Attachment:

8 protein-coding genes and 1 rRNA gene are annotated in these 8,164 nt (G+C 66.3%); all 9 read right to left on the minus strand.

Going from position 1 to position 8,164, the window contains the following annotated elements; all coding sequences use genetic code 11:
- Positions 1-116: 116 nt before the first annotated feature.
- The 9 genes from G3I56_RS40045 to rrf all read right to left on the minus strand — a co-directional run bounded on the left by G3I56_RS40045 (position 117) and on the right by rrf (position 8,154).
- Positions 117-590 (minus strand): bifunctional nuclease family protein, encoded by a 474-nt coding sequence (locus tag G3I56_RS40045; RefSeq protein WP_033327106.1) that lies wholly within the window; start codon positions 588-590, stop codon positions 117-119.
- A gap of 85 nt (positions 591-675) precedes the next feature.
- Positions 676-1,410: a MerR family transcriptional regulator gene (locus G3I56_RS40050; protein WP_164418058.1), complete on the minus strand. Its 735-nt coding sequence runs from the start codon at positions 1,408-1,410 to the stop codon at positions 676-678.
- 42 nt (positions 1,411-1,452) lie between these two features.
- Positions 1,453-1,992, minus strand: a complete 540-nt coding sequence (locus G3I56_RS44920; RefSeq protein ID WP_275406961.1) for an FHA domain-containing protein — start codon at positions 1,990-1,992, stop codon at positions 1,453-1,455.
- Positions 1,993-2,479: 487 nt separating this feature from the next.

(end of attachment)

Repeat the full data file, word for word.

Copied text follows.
8 protein-coding genes and 1 rRNA gene are annotated in these 8,164 nt (G+C 66.3%); all 9 read right to left on the minus strand.

Going from position 1 to position 8,164, the window contains the following annotated elements; all coding sequences use genetic code 11:
- Positions 1-116: 116 nt before the first annotated feature.
- The 9 genes from G3I56_RS40045 to rrf all read right to left on the minus strand — a co-directional run bounded on the left by G3I56_RS40045 (position 117) and on the right by rrf (position 8,154).
- Positions 117-590 (minus strand): bifunctional nuclease family protein, encoded by a 474-nt coding sequence (locus tag G3I56_RS40045; RefSeq protein WP_033327106.1) that lies wholly within the window; start codon positions 588-590, stop codon positions 117-119.
- A gap of 85 nt (positions 591-675) precedes the next feature.
- Positions 676-1,410: a MerR family transcriptional regulator gene (locus G3I56_RS40050; protein WP_164418058.1), complete on the minus strand. Its 735-nt coding sequence runs from the start codon at positions 1,408-1,410 to the stop codon at positions 676-678.
- 42 nt (positions 1,411-1,452) lie between these two features.
- Positions 1,453-1,992, minus strand: a complete 540-nt coding sequence (locus G3I56_RS44920; RefSeq protein ID WP_275406961.1) for an FHA domain-containing protein — start codon at positions 1,990-1,992, stop codon at positions 1,453-1,455.
- Positions 1,993-2,479: 487 nt separating this feature from the next.